|CDC to Publish Guide: Identifying Vulnerable Older Adults and Legal Preparedness Options for Increasing Their Protection during Public Health Emergencies: A Cross-Sector Guide for States and Communities|
|Rebecca Polinsky, J.D., Research and Practice Fellow, Public Health Law Program, Office for State, Tribal, Local, and Territorial Support, Centers for Disease Control and Prevention|
We cannot always know with certainty which groups of people will be most affected by future public health emergencies; however, events such as Hurricane Katrina in 2005 and the 2011 earthquake and tsunami in Japan, have shown that some characteristics of older adults put them at greater risk of illness and death during many types of emergencies. For example, older adults may have impaired mobility, diminished sensory awareness, multiple chronic health conditions, and social and economic limitations—all of which can impair their ability to prepare for, respond to, and adapt during emergencies.1
Emergencies can also disrupt the support systems that are relied upon by many older adults. For many, independent living is made possible only with help from friends, family, and in-home services that provide meals, home-based health care, and assistance with chores and personal care needs. In fact, the majority (93%) of Medicare enrollees aged 65 years or older live in the community, rather than in nursing homes or other congregate settings. Nearly one-third of this group live alone.2
In October 2009, the Centers for Disease Control and Prevention’s (CDC) Healthy Aging Program and Public Health Law Program received funding from the CDC’s Office of Public Health Preparedness and Response to address the pre-event identification of vulnerable older adults during all-hazard emergencies. In 2012, the project will culminate in the release of a resource guide for local, state, territorial, and tribal jurisdictions that presents strategies for identifying and protecting the most vulnerable older adults in a community.
The guide, Identifying Vulnerable Older Adults and Legal Preparedness Options for Increasing Their Protection During Public Health Emergencies: A Cross-Sector Guide for States and Communities, presents a menu of action options to strengthen the protection of this population during all-hazards public health emergencies.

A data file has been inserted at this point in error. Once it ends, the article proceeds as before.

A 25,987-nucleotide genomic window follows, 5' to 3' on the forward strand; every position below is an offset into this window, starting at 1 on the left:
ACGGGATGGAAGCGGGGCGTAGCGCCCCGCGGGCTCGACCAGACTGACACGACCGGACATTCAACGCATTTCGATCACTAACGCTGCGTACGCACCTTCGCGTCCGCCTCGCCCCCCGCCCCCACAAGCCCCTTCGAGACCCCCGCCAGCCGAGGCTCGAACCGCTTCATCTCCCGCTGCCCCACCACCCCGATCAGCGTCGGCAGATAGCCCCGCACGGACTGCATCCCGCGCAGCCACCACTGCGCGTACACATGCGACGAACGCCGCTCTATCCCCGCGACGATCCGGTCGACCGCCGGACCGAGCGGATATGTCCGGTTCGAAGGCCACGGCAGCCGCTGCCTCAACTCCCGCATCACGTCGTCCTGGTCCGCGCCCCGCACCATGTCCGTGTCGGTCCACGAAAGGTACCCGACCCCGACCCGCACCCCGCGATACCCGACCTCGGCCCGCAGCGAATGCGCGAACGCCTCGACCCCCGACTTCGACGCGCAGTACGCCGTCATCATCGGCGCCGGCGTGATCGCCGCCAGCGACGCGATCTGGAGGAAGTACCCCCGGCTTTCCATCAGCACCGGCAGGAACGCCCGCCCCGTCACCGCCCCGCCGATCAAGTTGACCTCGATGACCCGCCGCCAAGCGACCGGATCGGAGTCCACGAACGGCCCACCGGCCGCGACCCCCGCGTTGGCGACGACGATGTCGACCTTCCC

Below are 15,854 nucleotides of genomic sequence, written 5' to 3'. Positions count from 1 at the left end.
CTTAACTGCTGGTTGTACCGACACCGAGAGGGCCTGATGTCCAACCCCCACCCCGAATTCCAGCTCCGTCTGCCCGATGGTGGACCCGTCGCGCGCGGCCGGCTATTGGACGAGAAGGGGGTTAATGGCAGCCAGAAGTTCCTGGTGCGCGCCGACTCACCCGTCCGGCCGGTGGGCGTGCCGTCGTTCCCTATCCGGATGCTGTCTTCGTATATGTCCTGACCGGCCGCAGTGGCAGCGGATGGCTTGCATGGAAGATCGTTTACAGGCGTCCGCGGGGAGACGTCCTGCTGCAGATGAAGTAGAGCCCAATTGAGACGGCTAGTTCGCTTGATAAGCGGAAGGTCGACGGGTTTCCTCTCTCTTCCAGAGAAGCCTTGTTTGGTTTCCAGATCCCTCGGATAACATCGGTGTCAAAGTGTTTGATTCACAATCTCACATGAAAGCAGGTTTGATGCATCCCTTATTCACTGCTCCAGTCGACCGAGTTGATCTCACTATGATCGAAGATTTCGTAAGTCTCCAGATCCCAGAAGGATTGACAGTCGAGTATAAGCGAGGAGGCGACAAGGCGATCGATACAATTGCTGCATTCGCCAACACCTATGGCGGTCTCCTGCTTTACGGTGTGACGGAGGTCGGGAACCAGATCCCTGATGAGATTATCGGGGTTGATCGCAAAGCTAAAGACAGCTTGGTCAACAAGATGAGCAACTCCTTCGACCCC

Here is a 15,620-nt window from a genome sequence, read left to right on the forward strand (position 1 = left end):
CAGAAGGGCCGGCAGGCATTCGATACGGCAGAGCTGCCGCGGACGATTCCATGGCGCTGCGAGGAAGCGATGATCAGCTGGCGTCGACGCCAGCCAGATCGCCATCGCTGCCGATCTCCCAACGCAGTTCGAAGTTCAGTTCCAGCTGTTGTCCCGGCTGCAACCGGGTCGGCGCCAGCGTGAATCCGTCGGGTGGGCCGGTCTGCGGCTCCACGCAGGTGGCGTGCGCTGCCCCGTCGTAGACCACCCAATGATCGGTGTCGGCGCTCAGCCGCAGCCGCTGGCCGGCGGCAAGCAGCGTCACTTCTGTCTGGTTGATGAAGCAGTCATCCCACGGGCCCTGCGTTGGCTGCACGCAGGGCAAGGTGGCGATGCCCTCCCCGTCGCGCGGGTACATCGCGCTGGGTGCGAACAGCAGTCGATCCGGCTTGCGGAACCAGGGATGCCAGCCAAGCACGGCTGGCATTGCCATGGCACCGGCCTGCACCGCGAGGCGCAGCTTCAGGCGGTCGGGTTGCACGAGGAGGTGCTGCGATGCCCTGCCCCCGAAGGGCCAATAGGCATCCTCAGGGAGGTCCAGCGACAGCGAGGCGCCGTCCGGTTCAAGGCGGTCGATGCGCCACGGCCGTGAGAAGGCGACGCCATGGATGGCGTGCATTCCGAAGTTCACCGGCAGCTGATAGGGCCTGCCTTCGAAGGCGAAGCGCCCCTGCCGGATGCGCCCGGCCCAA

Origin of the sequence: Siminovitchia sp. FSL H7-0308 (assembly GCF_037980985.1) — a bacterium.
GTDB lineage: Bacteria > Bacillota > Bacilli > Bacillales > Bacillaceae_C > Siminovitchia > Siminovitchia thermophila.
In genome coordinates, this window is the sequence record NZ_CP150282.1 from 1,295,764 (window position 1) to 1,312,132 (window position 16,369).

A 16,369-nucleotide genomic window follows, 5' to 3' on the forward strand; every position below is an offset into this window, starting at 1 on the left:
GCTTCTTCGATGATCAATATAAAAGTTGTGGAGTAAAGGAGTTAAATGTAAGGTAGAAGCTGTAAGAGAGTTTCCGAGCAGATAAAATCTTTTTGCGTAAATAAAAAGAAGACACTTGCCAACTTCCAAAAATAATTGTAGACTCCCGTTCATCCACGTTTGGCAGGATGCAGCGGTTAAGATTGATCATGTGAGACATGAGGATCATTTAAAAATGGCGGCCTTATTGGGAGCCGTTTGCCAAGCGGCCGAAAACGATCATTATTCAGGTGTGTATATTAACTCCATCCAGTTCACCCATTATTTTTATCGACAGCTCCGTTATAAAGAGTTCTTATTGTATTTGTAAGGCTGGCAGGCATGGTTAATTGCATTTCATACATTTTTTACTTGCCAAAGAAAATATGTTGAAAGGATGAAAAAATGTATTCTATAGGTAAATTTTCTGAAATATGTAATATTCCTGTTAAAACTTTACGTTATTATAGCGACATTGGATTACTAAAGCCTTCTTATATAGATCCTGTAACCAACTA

The development of the guide was informed by research using public health information sources and legal databases, a workgroup with members drawn from NACCHO and other key stakeholders, and site visits to local jurisdictions to learn what is being done “on the ground” regarding vulnerable older adult preparedness. To gather information on practice-based examples of local and state initiatives, site visits were conducted in Miami-Dade and Tallahassee, FL; Franklin County, MA; Hawkeye Valley, IA; New Orleans and Baton Rouge, LA; and Honolulu and Hilo, HI.
A Web portal is also in development and will serve as a one-stop source for resources, tools, and information related to all-hazard preparedness for vulnerable older adults.
The multi-sector workgroup of stakeholder subject-matter experts provided comment and feedback on the guide and gave input on the development of the Web portal and related tools. Sectors and organizations represented on the workgroup included:
• Local, state, and federal public health agencies;
• Local, state, and federal aging agencies;
• Elder law organizations;
• Public health law organizations;
• Law enforcement agencies;
• Adult protective services;
• National Association of City and County Health Organizations;
• Association of State and Territorial Health Officials;
• American Red Cross; and
• Transportation planning agencies.
The guide and Web portal will be released in March 2012. To find both of these resources, visit www.cdc.gov/aging/emergency.
For further information contact:
Maggie Moore, MPH
CDC Healthy Aging Program
1 AARP. We Can Do Better: Lessons Learned for Protecting Older Persons in Disasters. Washington, DC: AARP; 2006. http://assets.aarp.org/rgcenter/il/better.pdf.
2 Federal Interagency Forum on Aging-Related Statistics. Older Americans 2010: Key Indicators of Well-Being. Washington, DC: U.S. Government Printing Office; 2010. http://www.agingstats.gov/agingstatsdotnet/Main_Site/Data/2010_Documents/Docs/OA_2010.pdf.